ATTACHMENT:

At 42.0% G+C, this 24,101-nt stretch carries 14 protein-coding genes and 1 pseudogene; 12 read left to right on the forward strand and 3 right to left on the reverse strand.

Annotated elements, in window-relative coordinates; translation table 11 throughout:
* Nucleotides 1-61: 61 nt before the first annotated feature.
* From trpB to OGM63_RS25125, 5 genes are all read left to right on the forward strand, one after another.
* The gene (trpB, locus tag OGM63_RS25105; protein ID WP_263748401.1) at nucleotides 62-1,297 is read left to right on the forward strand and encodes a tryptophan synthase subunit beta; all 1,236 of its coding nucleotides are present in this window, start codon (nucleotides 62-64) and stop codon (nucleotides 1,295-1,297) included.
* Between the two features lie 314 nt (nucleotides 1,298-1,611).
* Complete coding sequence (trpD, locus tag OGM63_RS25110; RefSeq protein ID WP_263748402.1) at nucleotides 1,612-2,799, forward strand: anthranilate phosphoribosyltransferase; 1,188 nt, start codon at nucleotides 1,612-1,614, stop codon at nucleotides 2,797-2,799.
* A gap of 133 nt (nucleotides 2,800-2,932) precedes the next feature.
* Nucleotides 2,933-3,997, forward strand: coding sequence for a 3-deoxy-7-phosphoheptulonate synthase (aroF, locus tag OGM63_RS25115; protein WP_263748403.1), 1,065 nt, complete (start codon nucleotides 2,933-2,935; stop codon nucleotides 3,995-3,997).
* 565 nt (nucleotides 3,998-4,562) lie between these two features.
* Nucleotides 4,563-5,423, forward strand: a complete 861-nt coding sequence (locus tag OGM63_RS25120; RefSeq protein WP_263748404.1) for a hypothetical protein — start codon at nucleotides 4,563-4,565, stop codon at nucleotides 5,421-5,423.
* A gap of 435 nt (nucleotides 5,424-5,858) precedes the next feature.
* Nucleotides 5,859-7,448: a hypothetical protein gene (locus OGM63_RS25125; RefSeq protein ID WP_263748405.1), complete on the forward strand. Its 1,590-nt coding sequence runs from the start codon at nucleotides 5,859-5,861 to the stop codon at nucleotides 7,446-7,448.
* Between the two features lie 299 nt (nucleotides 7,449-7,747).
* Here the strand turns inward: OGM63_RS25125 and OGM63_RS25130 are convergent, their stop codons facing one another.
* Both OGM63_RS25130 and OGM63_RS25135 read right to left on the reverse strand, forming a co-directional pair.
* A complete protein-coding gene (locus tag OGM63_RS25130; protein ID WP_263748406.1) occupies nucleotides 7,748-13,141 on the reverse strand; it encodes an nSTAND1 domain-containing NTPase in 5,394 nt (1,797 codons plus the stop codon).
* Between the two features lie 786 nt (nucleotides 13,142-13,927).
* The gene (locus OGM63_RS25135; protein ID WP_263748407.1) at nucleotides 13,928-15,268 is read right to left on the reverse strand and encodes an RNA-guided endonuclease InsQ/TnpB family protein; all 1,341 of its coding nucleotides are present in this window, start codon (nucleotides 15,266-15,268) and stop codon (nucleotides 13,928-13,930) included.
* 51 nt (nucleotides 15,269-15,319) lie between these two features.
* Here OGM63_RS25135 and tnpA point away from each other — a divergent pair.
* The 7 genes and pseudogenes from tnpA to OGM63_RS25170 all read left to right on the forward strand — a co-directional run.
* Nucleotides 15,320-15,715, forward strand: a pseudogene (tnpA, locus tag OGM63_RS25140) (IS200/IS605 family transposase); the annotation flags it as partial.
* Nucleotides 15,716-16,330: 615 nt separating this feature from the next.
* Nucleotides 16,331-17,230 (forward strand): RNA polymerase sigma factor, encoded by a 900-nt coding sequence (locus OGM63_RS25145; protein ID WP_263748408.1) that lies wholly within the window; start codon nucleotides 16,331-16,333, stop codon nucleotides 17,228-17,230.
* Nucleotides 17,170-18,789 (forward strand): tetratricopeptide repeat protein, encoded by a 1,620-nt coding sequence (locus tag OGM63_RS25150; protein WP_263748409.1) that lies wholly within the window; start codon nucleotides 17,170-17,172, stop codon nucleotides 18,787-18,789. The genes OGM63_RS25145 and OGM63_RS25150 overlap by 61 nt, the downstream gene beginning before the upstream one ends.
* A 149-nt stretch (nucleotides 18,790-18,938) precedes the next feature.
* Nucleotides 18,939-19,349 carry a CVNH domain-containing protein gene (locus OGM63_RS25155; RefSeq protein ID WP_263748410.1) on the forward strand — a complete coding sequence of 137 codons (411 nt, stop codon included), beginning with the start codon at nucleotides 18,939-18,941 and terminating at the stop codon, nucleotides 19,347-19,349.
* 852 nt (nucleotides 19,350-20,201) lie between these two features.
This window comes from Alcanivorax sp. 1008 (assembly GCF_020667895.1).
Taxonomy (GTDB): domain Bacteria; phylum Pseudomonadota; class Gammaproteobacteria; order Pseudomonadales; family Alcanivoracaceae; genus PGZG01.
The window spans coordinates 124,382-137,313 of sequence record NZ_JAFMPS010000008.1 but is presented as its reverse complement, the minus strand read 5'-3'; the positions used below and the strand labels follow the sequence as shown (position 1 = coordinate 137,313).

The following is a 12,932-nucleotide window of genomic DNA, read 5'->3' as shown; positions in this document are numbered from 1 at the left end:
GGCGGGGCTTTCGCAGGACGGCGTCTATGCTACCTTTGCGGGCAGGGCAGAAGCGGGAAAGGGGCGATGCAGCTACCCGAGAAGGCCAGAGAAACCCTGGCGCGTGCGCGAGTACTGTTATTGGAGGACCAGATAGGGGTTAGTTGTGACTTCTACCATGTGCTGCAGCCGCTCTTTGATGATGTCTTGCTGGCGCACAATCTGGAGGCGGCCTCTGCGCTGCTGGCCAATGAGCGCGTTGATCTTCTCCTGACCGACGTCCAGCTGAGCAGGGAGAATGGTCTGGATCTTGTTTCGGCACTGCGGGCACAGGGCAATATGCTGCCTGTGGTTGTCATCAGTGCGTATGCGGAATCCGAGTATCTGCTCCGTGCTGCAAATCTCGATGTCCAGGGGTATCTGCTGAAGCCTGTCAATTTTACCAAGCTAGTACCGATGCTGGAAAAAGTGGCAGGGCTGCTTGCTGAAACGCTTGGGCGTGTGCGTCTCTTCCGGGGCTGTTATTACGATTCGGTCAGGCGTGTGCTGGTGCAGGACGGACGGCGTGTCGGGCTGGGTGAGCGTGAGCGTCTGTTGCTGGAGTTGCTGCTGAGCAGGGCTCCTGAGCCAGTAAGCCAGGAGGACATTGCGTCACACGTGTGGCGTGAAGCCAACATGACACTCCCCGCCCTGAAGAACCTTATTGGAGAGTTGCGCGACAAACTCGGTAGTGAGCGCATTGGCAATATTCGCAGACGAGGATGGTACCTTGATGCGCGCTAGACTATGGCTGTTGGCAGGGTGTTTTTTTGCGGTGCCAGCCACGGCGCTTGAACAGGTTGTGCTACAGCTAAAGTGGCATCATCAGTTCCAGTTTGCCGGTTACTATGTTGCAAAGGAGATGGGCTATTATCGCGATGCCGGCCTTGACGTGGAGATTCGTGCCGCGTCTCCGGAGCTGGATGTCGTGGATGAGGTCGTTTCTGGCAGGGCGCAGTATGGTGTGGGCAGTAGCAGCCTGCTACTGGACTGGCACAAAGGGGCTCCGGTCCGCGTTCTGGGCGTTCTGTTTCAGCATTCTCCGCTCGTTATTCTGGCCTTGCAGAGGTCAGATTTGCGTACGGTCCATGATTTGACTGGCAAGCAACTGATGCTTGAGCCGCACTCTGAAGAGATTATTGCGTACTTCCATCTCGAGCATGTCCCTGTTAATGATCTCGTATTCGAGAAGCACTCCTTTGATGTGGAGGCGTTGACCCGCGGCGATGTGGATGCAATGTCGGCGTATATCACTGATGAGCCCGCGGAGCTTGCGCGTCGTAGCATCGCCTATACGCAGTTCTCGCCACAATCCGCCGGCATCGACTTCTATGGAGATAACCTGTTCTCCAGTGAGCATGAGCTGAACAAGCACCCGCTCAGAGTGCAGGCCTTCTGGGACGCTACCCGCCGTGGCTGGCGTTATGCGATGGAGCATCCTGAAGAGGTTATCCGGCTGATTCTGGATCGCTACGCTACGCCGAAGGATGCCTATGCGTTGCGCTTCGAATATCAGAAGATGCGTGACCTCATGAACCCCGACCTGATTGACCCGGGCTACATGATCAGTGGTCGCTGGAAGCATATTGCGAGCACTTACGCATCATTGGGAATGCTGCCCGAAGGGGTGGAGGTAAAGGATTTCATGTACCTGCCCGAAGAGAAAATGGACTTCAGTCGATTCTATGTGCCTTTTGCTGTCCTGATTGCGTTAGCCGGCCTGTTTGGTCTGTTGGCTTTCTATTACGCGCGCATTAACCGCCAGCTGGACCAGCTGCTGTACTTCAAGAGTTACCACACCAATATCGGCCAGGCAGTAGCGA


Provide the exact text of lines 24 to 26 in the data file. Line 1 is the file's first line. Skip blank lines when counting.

* Nucleotides 15,716-16,330: 615 nt separating this feature from the next.
* Nucleotides 16,331-17,230 (forward strand): RNA polymerase sigma factor, encoded by a 900-nt coding sequence (locus OGM63_RS25145; protein ID WP_263748408.1) that lies wholly within the window; start codon nucleotides 16,331-16,333, stop codon nucleotides 17,228-17,230.
* Nucleotides 17,170-18,789 (forward strand): tetratricopeptide repeat protein, encoded by a 1,620-nt coding sequence (locus tag OGM63_RS25150; protein WP_263748409.1) that lies wholly within the window; start codon nucleotides 17,170-17,172, stop codon nucleotides 18,787-18,789. The genes OGM63_RS25145 and OGM63_RS25150 overlap by 61 nt, the downstream gene beginning before the upstream one ends.